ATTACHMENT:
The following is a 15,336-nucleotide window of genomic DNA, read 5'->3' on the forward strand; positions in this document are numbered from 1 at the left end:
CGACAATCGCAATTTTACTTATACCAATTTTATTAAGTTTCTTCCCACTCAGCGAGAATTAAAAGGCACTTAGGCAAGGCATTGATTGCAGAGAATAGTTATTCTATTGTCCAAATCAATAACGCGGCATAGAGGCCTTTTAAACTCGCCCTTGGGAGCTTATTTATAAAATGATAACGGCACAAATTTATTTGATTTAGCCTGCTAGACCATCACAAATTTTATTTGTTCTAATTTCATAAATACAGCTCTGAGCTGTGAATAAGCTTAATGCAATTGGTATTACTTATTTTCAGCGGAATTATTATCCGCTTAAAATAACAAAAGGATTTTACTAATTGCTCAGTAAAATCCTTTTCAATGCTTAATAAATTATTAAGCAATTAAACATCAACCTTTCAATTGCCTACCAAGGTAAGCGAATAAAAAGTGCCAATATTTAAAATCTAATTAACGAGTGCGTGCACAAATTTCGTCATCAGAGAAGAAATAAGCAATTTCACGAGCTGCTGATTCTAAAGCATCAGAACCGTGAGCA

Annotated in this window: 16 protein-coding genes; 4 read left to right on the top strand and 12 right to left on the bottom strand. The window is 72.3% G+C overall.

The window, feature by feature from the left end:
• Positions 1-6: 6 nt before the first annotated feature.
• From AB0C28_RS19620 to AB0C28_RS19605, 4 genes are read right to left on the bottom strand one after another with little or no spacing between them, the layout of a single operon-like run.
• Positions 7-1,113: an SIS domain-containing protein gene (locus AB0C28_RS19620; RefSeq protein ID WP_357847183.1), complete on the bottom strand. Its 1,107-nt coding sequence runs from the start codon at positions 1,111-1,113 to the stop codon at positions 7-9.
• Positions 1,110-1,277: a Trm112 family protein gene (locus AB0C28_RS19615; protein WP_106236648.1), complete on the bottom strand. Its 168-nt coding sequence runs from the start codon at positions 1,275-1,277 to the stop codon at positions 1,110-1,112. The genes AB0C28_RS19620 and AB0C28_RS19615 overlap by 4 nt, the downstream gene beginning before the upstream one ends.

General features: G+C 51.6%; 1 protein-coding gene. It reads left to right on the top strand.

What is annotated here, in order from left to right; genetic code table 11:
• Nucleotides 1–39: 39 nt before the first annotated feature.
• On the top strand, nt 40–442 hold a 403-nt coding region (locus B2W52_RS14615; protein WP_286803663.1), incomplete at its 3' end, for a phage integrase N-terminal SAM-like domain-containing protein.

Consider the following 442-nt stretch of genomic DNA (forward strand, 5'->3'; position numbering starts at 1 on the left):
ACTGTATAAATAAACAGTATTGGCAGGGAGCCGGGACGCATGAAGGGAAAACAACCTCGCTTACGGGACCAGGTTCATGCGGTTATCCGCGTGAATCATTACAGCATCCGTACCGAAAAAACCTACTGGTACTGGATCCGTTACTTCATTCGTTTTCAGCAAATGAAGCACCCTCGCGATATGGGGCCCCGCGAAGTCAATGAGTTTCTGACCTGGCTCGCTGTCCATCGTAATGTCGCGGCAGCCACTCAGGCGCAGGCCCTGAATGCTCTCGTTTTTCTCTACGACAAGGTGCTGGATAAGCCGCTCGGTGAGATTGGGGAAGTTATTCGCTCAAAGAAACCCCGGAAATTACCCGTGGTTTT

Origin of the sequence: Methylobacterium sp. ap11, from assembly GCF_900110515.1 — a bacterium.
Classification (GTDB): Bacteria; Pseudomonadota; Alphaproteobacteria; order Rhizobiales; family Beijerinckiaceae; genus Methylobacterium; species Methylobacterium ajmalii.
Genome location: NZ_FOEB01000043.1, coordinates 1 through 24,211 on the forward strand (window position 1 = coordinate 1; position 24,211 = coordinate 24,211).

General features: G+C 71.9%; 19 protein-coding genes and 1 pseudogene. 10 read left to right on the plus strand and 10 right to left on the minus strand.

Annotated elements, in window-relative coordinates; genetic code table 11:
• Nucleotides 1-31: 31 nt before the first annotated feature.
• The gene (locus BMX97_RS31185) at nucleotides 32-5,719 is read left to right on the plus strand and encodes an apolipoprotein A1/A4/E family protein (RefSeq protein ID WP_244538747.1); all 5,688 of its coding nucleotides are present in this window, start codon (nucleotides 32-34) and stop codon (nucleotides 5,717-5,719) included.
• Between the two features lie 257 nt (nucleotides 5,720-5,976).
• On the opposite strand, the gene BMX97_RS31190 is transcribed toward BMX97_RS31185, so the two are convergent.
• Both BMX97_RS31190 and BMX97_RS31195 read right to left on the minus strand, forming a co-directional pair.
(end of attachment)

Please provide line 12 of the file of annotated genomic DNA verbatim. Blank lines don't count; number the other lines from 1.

• On the top strand, nt 40–442 hold a 403-nt coding region (locus B2W52_RS14615; protein WP_286803663.1), incomplete at its 3' end, for a phage integrase N-terminal SAM-like domain-containing protein.